8 Team Captain's Responsibilities

8.1 The Team Captain represents his NAC and is the liaison between the Organisers and his team members. He is responsible for their proper conduct and for ensuring that competitors do not fly ill or suffering from any disability which might endanger the pilot or others.

8.2 The Team Captain is also responsible for compliance by his team members with the terms of the Certificate of Airworthiness or Permit to Fly of the competing sailplanes and, where appropriate, with the laws of their own and those of the Organisers' country.

8.3 The Team Captain is responsible for ensuring that all members of his team receive and understand all information given at briefing.

8.4 A Team Captain not fulfilling these responsibilities according to this paragraph 8 may be suspended or disqualified in accordance with paragraph 3.1.1.

8.5 Team Captains' meetings shall be called by the Director of the Championships as required. If requested by five or more Team Captains, a meeting shall be held within 18 hours.

9 Sailplanes and Equipment

9.1 Sailplanes, trailers, retrieve cars, and other equipment, including GNSS NAV loggers, barographs, cameras, licensed radios, oxygen systems, and parachutes shall be provided by the competitors and be of a performance and standard suitable for the event.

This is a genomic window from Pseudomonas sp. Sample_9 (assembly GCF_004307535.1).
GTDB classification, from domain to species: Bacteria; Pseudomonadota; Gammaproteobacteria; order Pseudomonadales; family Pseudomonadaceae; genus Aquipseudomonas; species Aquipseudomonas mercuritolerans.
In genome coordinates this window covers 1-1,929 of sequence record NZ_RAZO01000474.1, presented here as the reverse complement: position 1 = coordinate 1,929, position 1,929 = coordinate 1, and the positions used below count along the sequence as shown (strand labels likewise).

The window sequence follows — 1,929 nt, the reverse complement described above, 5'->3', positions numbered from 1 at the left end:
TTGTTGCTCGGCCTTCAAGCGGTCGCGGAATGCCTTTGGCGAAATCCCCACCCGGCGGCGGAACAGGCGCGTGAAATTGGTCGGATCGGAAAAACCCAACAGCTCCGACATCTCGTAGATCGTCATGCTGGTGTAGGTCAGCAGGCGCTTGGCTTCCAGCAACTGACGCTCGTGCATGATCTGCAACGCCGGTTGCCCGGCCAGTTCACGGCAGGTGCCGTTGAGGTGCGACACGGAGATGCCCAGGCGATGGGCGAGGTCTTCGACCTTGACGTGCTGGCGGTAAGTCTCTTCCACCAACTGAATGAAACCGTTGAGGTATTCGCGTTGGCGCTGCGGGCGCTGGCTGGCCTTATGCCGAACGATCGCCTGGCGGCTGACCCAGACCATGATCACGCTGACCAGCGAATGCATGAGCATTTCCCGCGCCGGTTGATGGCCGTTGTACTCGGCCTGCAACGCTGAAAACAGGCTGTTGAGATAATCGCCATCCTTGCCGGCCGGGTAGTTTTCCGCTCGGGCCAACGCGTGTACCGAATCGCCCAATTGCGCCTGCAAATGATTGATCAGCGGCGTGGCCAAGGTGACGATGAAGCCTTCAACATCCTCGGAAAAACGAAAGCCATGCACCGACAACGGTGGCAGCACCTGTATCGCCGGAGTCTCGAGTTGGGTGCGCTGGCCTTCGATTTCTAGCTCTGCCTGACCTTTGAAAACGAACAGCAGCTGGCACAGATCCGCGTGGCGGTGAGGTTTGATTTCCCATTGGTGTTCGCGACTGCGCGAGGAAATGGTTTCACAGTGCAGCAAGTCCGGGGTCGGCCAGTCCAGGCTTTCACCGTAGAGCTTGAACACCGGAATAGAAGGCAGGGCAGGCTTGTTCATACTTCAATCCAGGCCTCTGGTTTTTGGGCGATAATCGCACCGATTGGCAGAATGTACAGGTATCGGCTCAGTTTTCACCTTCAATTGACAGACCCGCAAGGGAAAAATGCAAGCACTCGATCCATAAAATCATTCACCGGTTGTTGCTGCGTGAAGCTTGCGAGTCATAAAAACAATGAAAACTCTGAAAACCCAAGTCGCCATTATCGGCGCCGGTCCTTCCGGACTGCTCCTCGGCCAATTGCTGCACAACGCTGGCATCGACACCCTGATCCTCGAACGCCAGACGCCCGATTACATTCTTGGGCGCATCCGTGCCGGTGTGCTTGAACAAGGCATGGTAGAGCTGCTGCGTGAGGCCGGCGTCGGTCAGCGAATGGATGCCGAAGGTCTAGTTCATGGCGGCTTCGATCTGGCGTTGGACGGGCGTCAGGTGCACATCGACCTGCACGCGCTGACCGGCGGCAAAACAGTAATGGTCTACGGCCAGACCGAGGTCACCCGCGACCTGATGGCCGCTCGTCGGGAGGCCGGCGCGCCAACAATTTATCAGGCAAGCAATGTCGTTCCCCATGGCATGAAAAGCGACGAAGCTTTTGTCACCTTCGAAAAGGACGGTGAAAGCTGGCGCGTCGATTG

9.1.1 No instruments permitting pilots to fly without visual reference to the ground (artificial horizons, turn and bank indicators or gimballed compasses, including Schanz compass) may be carried on board, even if made unserviceable.

9.1.2 Any navigational equipment is permitted.

9.1.3 To encourage lookout, audio instruments are strongly recommended.

9.2 Each competing sailplane must have been issued a valid Certificate of Airworthiness or Permit to Fly not excluding competitions.

9.3 Each sailplane shall be made available to the Organisers at least 48 hours before the Opening Ceremony for an acceptance check in the configuration in which it will be flown. This configuration shall be kept unchanged during the whole competition.

9.3.1 Configuration refers to the shape and dimensions of the primary structure of the sailplane, including movable controlling surfaces and landing gear. The configuration is considered to be changed if the shape or dimensions of the primary structure are altered.

9.4 The Organisers have the right to inspect a competing sailplane at any time during the Championship up to the Prizegiving.

9.5 A damaged sailplane may be repaired. The following items may be replaced instead of being repaired : Control surfaces, the complete horizontal stabiliser, airbrakes or flap surfaces, wing tips but not the entire outer wing panels, canopy, undercarriage gear and doors, non-structural fairings.